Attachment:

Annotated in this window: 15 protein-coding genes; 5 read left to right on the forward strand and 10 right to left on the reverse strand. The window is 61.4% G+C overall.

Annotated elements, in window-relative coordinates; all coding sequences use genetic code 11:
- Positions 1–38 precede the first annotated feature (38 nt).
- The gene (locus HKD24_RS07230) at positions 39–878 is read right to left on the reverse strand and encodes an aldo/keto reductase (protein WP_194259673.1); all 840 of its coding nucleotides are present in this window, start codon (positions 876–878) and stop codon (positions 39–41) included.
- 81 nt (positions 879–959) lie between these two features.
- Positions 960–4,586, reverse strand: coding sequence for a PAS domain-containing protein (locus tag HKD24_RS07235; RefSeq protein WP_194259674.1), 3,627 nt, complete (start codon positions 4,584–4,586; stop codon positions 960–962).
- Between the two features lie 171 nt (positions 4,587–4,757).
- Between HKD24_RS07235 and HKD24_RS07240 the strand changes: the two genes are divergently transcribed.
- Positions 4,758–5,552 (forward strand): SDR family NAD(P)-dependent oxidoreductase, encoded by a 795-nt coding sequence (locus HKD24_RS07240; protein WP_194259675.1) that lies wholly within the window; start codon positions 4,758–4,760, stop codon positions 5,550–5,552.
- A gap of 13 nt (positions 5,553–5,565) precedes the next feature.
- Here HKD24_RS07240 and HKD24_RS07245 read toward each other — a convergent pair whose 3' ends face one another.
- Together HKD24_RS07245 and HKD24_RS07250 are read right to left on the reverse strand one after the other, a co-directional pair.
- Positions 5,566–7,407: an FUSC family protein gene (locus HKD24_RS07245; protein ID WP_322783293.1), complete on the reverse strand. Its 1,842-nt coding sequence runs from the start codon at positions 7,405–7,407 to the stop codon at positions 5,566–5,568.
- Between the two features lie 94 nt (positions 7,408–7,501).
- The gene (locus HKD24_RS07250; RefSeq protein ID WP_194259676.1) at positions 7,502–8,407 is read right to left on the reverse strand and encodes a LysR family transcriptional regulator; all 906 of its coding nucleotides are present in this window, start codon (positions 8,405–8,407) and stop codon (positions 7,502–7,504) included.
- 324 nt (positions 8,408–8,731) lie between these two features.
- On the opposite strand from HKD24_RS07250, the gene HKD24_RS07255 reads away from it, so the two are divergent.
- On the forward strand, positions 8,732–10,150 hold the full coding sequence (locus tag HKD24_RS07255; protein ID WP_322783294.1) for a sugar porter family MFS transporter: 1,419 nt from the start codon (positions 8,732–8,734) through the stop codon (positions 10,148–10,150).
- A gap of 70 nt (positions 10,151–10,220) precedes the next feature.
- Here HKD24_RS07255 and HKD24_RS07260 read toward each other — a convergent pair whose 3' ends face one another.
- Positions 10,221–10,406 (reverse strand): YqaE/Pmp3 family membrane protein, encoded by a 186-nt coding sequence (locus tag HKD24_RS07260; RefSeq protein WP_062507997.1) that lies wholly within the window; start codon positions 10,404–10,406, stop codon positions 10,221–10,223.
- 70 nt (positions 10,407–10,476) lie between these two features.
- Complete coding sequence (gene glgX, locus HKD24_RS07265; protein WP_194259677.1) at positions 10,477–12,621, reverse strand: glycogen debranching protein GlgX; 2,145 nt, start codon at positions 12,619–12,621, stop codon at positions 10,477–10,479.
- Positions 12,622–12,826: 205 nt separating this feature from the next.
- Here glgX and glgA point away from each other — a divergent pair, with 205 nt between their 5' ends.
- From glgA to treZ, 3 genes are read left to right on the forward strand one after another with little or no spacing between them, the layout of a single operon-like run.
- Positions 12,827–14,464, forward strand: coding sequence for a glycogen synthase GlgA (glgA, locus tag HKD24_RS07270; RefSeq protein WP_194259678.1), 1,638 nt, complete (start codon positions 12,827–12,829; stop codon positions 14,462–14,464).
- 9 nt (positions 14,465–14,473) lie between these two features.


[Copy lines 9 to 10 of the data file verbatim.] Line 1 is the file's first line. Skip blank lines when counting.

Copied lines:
- Positions 4,758–5,552 (forward strand): SDR family NAD(P)-dependent oxidoreductase, encoded by a 795-nt coding sequence (locus HKD24_RS07240; protein WP_194259675.1) that lies wholly within the window; start codon positions 4,758–4,760, stop codon positions 5,550–5,552.
- A gap of 13 nt (positions 5,553–5,565) precedes the next feature.